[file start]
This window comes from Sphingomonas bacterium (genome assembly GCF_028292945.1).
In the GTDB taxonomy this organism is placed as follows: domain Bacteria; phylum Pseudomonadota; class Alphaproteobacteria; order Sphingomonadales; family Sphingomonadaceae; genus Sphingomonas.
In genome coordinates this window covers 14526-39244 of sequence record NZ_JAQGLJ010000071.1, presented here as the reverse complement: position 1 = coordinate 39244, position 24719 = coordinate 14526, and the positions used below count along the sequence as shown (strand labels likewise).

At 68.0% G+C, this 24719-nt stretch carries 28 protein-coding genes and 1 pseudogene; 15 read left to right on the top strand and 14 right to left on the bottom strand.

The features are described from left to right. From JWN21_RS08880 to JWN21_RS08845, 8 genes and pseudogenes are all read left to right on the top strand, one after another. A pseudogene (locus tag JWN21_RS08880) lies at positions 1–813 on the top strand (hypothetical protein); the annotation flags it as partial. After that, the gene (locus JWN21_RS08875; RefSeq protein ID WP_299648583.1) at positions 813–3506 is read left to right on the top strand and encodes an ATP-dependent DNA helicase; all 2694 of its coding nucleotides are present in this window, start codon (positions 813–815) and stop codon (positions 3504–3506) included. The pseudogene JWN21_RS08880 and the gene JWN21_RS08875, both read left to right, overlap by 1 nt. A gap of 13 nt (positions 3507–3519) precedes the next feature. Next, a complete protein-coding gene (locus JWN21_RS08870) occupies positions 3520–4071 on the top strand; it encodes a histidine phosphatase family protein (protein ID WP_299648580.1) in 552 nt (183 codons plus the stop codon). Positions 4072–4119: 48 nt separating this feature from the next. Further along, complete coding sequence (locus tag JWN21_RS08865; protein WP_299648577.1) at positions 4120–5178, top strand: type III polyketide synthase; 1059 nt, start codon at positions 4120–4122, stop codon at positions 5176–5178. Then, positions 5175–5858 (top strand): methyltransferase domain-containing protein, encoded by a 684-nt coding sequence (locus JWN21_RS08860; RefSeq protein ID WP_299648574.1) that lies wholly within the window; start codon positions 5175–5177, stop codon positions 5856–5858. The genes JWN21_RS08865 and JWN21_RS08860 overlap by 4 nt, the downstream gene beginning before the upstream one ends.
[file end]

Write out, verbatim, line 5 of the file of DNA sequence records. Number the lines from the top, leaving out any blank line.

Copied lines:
The features are described from left to right. From JWN21_RS08880 to JWN21_RS08845, 8 genes and pseudogenes are all read left to right on the top strand, one after another. A pseudogene (locus tag JWN21_RS08880) lies at positions 1–813 on the top strand (hypothetical protein); the annotation flags it as partial. After that, the gene (locus JWN21_RS08875; RefSeq protein ID WP_299648583.1) at positions 813–3506 is read left to right on the top strand and encodes an ATP-dependent DNA helicase; all 2694 of its coding nucleotides are present in this window, start codon (positions 813–815) and stop codon (positions 3504–3506) included. The pseudogene JWN21_RS08880 and the gene JWN21_RS08875, both read left to right, overlap by 1 nt. A gap of 13 nt (positions 3507–3519) precedes the next feature. Next, a complete protein-coding gene (locus JWN21_RS08870) occupies positions 3520–4071 on the top strand; it encodes a histidine phosphatase family protein (protein ID WP_299648580.1) in 552 nt (183 codons plus the stop codon). Positions 4072–4119: 48 nt separating this feature from the next. Further along, complete coding sequence (locus tag JWN21_RS08865; protein WP_299648577.1) at positions 4120–5178, top strand: type III polyketide synthase; 1059 nt, start codon at positions 4120–4122, stop codon at positions 5176–5178. Then, positions 5175–5858 (top strand): methyltransferase domain-containing protein, encoded by a 684-nt coding sequence (locus JWN21_RS08860; RefSeq protein ID WP_299648574.1) that lies wholly within the window; start codon positions 5175–5177, stop codon positions 5856–5858. The genes JWN21_RS08865 and JWN21_RS08860 overlap by 4 nt, the downstream gene beginning before the upstream one ends.